In contrast to 7O.7, Birgeneau and co-workers found that in racemic 4-(2-methylbutyl)phenyl 4′-octyloxylbiphenyl-4-carboxy­late (8OSI) (Brock et al., 1986[link]), the X-ray structure of the smectic-I phase evolves continuously into that of the smectic-C. By applying a magnetic field to a thick freely suspended sample, Brock et al. were able to obtain a large monodomain sample. They measured the X-ray scattering intensity around the circle in the reciprocal-space plane shown in Fig. 4.4.4.4(b)[link] that passes through the peaks. For higher temperatures, when the sample is in the smectic-C phase, the intensity is essentially constant around the circle; however, on cooling, it gradually condenses into six peaks, separated by 60°. The data were analysed by expressing the intensity as a Fourier series of the form [S(\chi) = I_{0} \left[{\textstyle{1\over 2}} + {\textstyle\sum\limits_{n=1}^{\infty}} C_{6n} \cos 6n (90^{\circ} - \chi)\right] + I_{\rm B},]where [I_{0}] fixes the absolute intensity and [I_{\rm B}] fixes the background. The temperature variation of the coefficients scaled according to the relation [C_{6n} = C_{6}^{\sigma n}] where the empirical relation [{\sigma_{n}} = 2.6 (n - 1)] is in good agreement with a theoretical form predicted by Aharony et al. (1986[link]). The only other system in which this type of measurement has been made was the smectic-C phase of 7O.7 (Collett, 1983[link]). In that case, the intensity around the circle was constant, indicating the absence of any tilt-induced bond orientational order (Aharony et al., 1986[link]).

It would appear that the near-neighbour molecular packing of the smectic-I and the crystalline-J phases is the same, in just the same way as for the packing of the smectic-F and the crystalline-G phases. The four smectic-I widths analogous to those illustrated in Fig. 4.4.4.4(a)[link] are, like that of the smectic-F, both anisotropic and temperature dependent (Sirota et al., 1985[link]; Sirota, Pershan, Sorensen & Collett, 1987[link]; Brock et al., 1986[link]; Benattar et al., 1979[link]).

4.4.4.3. Crystalline phases with molecular rotation

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4.4.4.3.1. Crystal-B

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Recognition of the distinction between the hexatic-B and crystalline-B phases provided one of the more important keys to understanding the ordered mesomorphic phases. There are a number of distinct phases called crystalline-B that are all true three-dimensional crystals, with resolution-limited Bragg peaks (Moncton & Pindak, 1979[link]; Aeppli et al., 1981[link]). The feature common to them all is that the average molecular orientation is normal to the layers, and within each layer the molecules are distributed on a triangular lattice. In view of the `blade-like' shape of the molecule, the hexagonal site symmetry implies that the molecules must be rotating rapidly (Levelut & Lambert, 1971[link]; Levelut, 1976[link]; Richardson et al., 1978[link]). We have previously remarked that this apparent rotational motion characterizes all of the phases listed in Table 4.4.1.1[link] except for the crystalline-E, -H and -K. In the most common crystalline-B phase, adjacent layers have ABAB-type stacking (Leadbetter, Gaughan et al., 1979[link]; Leadbetter, Mazid & Kelly, 1979[link]). High-resolution studies on well oriented samples show that in addition to the Bragg peaks the crystalline-B phases have rods of relatively intense diffuse scattering distributed along the 10L Bragg peaks (Moncton & Pindak, 1979[link]; Aeppli et al., 1981[link]). The widths of these rods in the reciprocal-space direction, parallel to the layers, are very sharp, and without a high-resolution spectrometer their widths would appear to be resolution limited. In contrast, along the reciprocal-space direction normal to the layers, their structure corresponds to the molecular form factor.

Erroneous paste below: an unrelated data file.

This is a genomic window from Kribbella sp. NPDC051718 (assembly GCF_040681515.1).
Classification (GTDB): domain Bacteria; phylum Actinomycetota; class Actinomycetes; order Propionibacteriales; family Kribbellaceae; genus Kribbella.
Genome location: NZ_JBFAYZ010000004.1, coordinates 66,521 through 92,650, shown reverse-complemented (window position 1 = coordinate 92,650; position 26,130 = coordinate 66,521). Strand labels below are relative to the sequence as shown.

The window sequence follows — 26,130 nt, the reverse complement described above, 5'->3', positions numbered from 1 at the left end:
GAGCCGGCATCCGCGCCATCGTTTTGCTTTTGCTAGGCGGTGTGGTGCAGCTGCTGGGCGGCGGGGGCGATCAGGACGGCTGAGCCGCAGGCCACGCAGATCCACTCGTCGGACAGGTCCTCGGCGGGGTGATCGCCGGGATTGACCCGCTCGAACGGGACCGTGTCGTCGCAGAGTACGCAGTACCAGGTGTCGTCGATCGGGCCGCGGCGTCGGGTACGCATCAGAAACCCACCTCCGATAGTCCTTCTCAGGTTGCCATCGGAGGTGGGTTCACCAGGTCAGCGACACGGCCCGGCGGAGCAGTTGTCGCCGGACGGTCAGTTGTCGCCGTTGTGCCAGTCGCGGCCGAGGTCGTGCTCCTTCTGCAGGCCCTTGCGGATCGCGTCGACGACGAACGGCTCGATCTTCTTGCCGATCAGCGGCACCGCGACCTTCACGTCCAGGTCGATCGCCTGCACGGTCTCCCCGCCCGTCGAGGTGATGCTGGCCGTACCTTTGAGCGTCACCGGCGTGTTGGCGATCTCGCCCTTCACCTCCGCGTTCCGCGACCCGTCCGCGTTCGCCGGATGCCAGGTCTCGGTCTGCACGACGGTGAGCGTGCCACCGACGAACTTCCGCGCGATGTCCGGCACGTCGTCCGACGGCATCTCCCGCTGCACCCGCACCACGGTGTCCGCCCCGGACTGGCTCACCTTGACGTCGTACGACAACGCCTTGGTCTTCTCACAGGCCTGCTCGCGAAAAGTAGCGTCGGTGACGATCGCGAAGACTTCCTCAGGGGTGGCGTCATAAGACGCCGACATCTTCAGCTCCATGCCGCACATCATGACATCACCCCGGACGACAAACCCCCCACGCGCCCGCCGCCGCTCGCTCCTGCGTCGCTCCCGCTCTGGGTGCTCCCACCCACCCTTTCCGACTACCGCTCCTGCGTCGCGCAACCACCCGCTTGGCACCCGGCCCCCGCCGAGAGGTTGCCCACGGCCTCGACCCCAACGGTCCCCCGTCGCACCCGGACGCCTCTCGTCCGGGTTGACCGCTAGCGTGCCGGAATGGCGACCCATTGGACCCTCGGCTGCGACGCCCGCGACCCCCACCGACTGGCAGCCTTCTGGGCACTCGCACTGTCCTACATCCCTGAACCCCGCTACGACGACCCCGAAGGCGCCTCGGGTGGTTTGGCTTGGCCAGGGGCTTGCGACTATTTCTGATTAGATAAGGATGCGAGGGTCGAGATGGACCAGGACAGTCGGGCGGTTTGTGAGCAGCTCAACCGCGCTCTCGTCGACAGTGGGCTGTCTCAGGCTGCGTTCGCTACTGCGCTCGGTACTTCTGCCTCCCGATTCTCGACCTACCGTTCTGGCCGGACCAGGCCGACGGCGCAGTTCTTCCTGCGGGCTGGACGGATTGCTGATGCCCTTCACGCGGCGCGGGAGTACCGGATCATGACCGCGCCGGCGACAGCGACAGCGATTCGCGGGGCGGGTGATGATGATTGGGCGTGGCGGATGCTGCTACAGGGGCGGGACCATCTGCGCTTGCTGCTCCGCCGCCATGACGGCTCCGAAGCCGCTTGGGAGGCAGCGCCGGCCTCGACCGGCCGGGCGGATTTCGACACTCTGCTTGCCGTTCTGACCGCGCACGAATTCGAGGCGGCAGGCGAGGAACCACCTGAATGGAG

If the intensity of the diffuse scattering can be represented as proportional to [\langle {\bf Q} \cdot {\bf u}\rangle^{2}], where u describes the molecular displacement, the fact that there is no rod of diffuse scattering through the 00L peaks indicates that the rods through the 10L peaks originate from random disorder in `sliding' displacements of adjacent layers. It is likely that these displacements are thermally excited phonon vibrations; however, we cannot rule out some sort of non-thermal static defect structure. In any event, assuming this diffuse scattering originates in a thermal vibration for which adjacent layers slide over one another with some amplitude [\langle {\bf u}^{2}\rangle^{1/2}], and assuming strong coupling between this shearing motion and the molecular tilt, we can define an angle [\varphi = \tan^{-1} (\langle {\bf u}^{2}\rangle^{1/2} / d)], where d is the layer thickness. The observed diffuse intensity corresponds to angles [\varphi] between 3 and [6^{\circ}] (Aeppli et al., 1981[link]).

Leadbetter and co-workers demonstrated that in the nO.m series various molecules undergo a series of restacking transitions and that crystalline-B phases exist with ABC and AAA stacking as well as the more common ABAB (Leadbetter, Mazid & Richardson 1980[link]; Leadbetter, Mazid & Kelly, 1979[link]). Subsequent high-resolution studies on thick freely suspended films revealed that the restacking transitions were actually subtler, and in 7O.7, for example, on cooling the hexagonal ABAB phase one observes an orthorhombic and then a monoclinic phase before the hexagonal AAA (Collett et al., 1982[link], 1985[link]). Furthermore, the first transition from the hexagonal ABAB to the monoclinic phase is accompanied by the appearance of a relatively long-wavelength modulation within the plane of the layers. The polarization of this modulation is along the layer normal, or orthogonal to the polarization of the displacements that gave rise to the rods of thermal diffuse scattering (Gane & Leadbetter, 1983[link]).